The D.C. Department of environmental Services, which brought you the war on [WORD ILLEGIBLE] proud to announce [WORD ILLEGIBLE] solid volunteers for the war on roaches.
Admittedly, the [WORD ILLEGIBLE] got less chance against [WORD ILLEGIBLE] roaches than the [WORD ILLEGIBLE] against the Spanish-roaches been around for about [WORD ILLEGIBLE]years and scientist, they're the No. 1 candidates survive a nuclear holocaust.
THere is something so esthetically upsetting about the little brown monsters that even inevitable defeat never seems to prevent than from going into combat with them, whether with broom or bug bomb, tricks or traps.
The current campaign against the various local members of the Blattidae family is citizen inspired. "We've gotten about $2,000 complaints about cockroach in feastation since the beginning of the year, five times the usual number," said Dr. Bailus Walker, director of the Department of Environmental Services.
"We're getting the complaints from all parts of the city," he said, from the poorest areas of Shaw and Anacostia to the richest area of Geogetown and upper 16th Street NW.
"Hereto for the complaints have been from tenants in substandard apartment buildings, but now we're getting them from single family homes and all areas. The storage and collection of solid waste materials" - garbage to the uninitiated - "seems to be one of the major contributors," he said.
Most of those 82,000 callers have been wasting their time calling not only because the cockroach seems to win all the wars, if not every battle, but also because environmental services does not run an extermination services.
"Many of them are under the impression we run an extermination service," said Walker. "We don't. We will treat an entire neighborhood or block for rats, for instance. But, we will not go inside a private dwelling. We try to provide as much advice as we can and we have a pamphlet we send out."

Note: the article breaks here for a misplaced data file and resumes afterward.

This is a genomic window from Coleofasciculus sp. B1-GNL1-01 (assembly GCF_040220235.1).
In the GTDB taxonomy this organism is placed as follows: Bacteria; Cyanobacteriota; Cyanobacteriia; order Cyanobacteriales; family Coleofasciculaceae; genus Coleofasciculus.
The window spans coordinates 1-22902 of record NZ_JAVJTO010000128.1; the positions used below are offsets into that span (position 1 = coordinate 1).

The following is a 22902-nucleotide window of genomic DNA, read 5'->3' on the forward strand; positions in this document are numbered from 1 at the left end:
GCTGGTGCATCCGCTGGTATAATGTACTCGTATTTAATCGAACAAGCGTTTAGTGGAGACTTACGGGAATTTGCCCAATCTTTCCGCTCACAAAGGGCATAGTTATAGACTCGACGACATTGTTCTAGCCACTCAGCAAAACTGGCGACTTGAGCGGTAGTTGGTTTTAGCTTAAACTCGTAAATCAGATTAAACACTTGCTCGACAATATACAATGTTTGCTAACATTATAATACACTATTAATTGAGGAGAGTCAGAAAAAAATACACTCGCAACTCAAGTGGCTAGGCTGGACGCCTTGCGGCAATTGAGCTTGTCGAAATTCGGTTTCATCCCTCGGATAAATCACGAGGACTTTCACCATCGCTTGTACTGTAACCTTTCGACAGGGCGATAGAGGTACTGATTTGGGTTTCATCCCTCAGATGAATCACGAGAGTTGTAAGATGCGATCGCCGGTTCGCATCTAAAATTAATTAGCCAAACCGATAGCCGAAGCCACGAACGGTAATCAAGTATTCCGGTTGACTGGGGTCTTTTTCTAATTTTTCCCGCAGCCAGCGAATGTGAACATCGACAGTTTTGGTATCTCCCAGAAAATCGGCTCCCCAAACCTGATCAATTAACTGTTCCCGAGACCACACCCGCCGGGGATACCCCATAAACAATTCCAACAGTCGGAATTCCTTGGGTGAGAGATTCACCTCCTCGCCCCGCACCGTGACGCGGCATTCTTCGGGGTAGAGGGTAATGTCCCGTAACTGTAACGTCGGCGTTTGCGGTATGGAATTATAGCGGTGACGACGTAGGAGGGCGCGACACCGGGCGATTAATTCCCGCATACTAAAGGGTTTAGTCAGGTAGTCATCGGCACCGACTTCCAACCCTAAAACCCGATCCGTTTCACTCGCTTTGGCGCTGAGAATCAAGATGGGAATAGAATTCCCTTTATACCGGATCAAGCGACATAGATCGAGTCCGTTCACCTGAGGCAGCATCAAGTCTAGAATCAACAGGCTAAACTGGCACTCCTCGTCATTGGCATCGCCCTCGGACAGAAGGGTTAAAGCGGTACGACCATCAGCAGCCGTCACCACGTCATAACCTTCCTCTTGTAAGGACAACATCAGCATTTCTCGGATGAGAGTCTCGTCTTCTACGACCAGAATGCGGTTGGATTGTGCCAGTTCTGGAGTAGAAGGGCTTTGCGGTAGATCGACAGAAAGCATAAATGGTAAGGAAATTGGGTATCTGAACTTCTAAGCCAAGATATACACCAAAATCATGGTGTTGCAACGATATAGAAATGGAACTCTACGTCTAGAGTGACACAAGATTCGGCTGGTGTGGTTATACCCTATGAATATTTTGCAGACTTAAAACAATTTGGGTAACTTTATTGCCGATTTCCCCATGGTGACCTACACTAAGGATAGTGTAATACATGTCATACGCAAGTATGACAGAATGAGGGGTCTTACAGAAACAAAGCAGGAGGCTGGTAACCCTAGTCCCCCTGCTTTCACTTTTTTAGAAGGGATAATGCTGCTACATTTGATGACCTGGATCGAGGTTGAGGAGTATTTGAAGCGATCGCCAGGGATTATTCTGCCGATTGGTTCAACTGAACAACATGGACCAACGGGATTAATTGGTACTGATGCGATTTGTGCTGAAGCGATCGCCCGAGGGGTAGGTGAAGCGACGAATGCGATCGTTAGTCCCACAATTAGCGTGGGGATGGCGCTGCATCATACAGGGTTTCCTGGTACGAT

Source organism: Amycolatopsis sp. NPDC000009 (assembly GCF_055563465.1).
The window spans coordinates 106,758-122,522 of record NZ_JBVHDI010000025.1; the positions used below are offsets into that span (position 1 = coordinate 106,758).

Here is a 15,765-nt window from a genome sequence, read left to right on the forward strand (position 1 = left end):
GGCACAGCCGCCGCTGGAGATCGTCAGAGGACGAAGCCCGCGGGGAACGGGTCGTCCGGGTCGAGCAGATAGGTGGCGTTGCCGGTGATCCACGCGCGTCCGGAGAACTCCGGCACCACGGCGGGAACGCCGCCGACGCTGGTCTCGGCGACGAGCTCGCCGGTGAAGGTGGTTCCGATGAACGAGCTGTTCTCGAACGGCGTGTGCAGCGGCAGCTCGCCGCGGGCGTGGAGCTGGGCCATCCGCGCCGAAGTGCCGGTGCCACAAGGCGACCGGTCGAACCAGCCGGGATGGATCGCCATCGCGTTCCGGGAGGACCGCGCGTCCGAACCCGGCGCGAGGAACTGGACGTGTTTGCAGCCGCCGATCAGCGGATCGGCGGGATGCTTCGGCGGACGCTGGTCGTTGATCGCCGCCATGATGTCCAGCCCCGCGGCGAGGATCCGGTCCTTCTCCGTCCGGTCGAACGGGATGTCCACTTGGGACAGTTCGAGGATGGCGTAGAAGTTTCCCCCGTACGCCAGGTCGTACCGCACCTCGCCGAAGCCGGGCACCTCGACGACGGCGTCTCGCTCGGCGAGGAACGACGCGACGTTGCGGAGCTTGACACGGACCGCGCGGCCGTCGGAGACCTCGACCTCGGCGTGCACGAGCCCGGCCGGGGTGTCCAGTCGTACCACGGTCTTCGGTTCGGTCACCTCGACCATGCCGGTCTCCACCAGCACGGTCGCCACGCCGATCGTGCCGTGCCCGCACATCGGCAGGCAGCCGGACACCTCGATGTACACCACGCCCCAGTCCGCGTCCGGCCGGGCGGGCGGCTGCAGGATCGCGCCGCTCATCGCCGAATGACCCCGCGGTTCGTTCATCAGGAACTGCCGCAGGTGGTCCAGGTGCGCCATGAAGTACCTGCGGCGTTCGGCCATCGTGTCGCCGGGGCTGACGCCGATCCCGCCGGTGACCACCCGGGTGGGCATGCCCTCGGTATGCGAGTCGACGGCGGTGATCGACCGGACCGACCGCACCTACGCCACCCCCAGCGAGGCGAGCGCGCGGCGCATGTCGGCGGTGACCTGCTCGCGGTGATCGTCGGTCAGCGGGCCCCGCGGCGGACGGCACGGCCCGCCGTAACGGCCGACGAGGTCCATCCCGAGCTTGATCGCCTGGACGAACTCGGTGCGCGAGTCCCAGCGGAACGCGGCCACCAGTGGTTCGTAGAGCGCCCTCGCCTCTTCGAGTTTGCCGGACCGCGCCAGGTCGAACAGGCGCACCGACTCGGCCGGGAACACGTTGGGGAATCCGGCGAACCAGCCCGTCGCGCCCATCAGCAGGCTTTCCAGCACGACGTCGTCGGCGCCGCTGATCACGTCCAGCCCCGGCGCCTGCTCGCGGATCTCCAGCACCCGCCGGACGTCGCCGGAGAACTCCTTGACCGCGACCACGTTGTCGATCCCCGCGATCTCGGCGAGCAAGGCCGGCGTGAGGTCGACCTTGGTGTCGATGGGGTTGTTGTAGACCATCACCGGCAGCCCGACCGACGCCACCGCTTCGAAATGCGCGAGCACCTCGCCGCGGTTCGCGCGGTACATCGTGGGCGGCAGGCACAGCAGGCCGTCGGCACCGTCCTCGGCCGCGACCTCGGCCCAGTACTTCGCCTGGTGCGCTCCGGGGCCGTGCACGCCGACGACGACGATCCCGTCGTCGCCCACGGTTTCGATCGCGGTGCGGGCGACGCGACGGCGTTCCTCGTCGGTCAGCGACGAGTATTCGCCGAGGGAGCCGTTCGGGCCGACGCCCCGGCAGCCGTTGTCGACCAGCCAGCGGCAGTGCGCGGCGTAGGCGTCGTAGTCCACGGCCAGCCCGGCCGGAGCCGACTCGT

What the department can do, and will do starring next week, is check on the way citizens are putting but their garbage for pick-up.
According to Walker, some of the soldiers in the war on roaches "will be moving along with the collectors" - i.e., garbagemen - "on collection day. If there's an inadequate number of containers, or if they're not in a good state of repair, we'll issue citations calling for" correction.
Anyone who is "drafted" by one of Walker's inspectors and refuses to fight the good fight, will be taken to court where they will face a possible $300 fine and 10 days in jail. Where cockroaches are believed to them as they scurrey about kitchens and bathrooms, there is some evidence that they can trigger asthmatic attacks and cause allergies in children.
The best way to rid a home of cockroaches is to avoid getting them in the first place. They are attracted to food, garbage and glue, such as that found in book bindings, as well as to the insides of televisions.
THe finest bit of soda or beer left in an empty can, or bits of garbage left unflushed in the bottom of a disposal, are enough to draw one of the pests. One pregnant cockroach will present you with your very own colony in less than a week.
"These are run-of-the-mill, typical American cockroaches," said Walker, which means they are probably German cockroaches, the variety most commonly found in this area. "This is the type you see scampering around at night, but one of the things we've noticed is they-re scampering around during the day, which means the infestation is worse than normal.
So pack your old kit bag with your bombs and sprays and prepare for war. BUt keep your sense of humor and don't forget who's had the last laugh for at least 300 million years.